Tree-liking readers alarmed by yesterday’s oak-trunk sawfest and takedown along Yale St. between 6th and 7th streets, fronting the construction site for the new 352-unit Alexan Heights apartment complex (work in progress shown above), may be relieved to hear it’s all part of a city-approved chop-and-replace plan. Trammell Crow Residential was granted permission to remove 8 trees along Yale and replace them at the beginning of next year, a post on the apartment complex website notes. A total of 18 new live oaks, each of them more than 22-ft. tall, are planned for the complex’s Yale St. frontage, according to the note: “Furthermore, due to the recent burial of existing overhead utility lines and power poles along Yale Street, these trees will be able to grow naturally without encroaching upon any utility lines, as was the case with the existing trees.”
Here’s an aerial view of the site from June:
Yale St. runs from the upper left to the lower center.
- Notice of Yale Street Tree Removal and Replacement [Alexan Heights]
- Previously on Swamplot: Allston or Nothing: Side Street Now at Center of Alexan Yale Apartment Dispute; A Photo Tour: The 2 Yale St. Lots Where Those 2 Alexan Apartment Complexes Want To Be; A Second Midrise Alexan Planned Right Beside the First One on Yale; A Land Use Counterattack From the Yale St. Alexan Heights; Stealing a Glance at Proposed Alexan Heights on Yale
Photos: John Cerasuolo (removal); AeroPhoto/Trammell Crow Residential (aerial view)
Uh, a Live Oak is one of the slowest growing trees. My Mom replanted a one after Ike, a 20 foot one and you can hardly tell it’s grown at all. These trees they’re removing look to be about 25 plus years old. These trees could have been moved. Total waste.
Replacing a mature live oak with a “new” live oak, no matter how big, is no consolation. Actually, “replacement” is a terrible word to use for this sort of thing. It should be more a long the lines of: “we removed mature, live oaks and exchanged them for new, but large (for new, that is), live oaks, which in 30 years time, will look nearly identical to the ones that we rooted up.” The Heights is known for its beautiful, mature live oaks. It is sad that developers cannot come up with a way to preserve these trees. It is even more sad that the city allows them to do it.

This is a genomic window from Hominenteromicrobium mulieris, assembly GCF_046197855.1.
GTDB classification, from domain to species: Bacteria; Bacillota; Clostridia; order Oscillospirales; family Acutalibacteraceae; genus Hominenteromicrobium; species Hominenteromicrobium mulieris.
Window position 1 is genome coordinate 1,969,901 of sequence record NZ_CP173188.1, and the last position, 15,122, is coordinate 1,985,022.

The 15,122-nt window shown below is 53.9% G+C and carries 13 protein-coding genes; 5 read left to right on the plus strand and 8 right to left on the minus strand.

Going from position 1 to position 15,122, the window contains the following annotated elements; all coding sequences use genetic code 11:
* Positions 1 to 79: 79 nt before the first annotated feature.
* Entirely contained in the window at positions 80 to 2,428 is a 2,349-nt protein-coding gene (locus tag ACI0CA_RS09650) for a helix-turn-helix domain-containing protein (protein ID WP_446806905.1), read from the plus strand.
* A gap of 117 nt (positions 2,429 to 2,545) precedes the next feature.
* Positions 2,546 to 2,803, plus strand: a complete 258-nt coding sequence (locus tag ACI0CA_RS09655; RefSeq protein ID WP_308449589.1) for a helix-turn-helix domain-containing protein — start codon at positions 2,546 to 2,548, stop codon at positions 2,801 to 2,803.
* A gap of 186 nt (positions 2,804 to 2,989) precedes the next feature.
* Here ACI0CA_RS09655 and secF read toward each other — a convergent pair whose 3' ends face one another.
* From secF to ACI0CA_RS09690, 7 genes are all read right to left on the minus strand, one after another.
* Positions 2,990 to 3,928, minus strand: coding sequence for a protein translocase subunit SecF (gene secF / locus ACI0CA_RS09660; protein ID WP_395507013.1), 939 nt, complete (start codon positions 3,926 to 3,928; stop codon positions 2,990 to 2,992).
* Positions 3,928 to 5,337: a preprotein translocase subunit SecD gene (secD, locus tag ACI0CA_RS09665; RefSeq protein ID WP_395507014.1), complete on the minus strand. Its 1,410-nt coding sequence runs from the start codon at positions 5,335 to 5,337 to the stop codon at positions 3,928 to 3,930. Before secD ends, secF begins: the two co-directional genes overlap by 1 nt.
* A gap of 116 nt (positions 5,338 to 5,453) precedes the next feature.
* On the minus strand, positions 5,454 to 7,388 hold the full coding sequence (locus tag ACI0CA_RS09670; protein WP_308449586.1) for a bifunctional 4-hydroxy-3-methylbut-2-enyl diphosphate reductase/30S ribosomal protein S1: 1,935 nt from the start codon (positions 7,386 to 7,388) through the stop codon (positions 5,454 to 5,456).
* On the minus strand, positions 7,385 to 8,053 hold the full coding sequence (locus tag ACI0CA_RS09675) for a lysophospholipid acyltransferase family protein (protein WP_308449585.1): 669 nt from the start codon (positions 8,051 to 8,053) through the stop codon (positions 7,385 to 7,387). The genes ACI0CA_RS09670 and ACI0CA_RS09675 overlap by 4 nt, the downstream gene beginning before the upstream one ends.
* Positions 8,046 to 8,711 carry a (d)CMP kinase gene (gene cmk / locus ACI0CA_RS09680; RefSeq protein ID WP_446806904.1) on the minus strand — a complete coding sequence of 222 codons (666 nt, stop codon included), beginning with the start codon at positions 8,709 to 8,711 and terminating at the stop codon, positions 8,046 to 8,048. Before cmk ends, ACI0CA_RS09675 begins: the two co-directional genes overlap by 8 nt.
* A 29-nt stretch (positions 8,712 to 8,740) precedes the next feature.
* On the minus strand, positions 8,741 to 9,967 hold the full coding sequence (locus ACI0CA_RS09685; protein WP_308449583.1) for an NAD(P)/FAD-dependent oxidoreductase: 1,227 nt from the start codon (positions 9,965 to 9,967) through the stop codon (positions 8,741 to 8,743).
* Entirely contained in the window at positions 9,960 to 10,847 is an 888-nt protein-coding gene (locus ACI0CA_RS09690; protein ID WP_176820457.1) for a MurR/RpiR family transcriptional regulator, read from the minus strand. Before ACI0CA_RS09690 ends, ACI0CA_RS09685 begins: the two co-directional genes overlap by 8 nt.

I agree with the tree lamenters
We all know the quip about ‘they’re not making any more real estate.’
Well, we’re also unable to make new MATURE and ACCLIMATIZED MATURE TREES!
These are an asset unto themselves – a class apart – irreplaceable.
Good news. Following the success of tree removal and replacement along Kirby, the city implemented this plan.
P.S. These trees would have been butchered anyway without the development by CenterPoint Energy. Now the new trees can grow without restrictions.
Why would the city allow Trammell Crow to remove mature live oaks? So frustrating. Oh, wait…they will plant some new trees next year? I feel so much better now. What a joke.
Shame about the trees (to be expected) but at least they buried some power lines (shocking!)!
Actually I’ve been very impressed with how fast live oaks grow when planted in decent soil and well irrigated. We moved into our house 10 years after ours were planted, and they were already quite large with a good canopy. However, I question whether they make good street trees, given how their roots tear up the sidewalk and street over time.
As noted above, the really shocking thing is that TCR is burying the power lines! Note that they refused to bury or move the awful concrete power poles at their project on Richmond several years ago.
Rodrigo, LOL. Why didn’t they bury the power lines down the street at the Walmart? That could have preserved the missing sidewalk. What did we get for the $6M tax giveaway there again?
I’m more surprised/saddened by the people who decided to plant these live oaks there in the first place. Let’s plant potentially enormous trees with bulging root structures beneath power lines mere feet from a busy commercial thoroughfare….this is definitely going to work out well. FAIL!
It appears that the power lines that were supposedly crossing over these trees were not actually there. The power poles along that stretch have been put in recently, probably once they butchered all of the trees.